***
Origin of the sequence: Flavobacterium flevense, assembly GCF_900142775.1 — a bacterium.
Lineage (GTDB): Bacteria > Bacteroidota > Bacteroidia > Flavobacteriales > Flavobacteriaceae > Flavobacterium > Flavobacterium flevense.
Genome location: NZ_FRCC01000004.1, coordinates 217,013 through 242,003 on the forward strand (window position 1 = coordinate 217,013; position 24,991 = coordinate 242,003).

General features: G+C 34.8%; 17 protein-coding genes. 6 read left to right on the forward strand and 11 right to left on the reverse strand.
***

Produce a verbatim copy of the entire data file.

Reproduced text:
Origin of the sequence: Flavobacterium flevense, assembly GCF_900142775.1 — a bacterium.
Lineage (GTDB): Bacteria > Bacteroidota > Bacteroidia > Flavobacteriales > Flavobacteriaceae > Flavobacterium > Flavobacterium flevense.
Genome location: NZ_FRCC01000004.1, coordinates 217,013 through 242,003 on the forward strand (window position 1 = coordinate 217,013; position 24,991 = coordinate 242,003).

General features: G+C 34.8%; 17 protein-coding genes. 6 read left to right on the forward strand and 11 right to left on the reverse strand.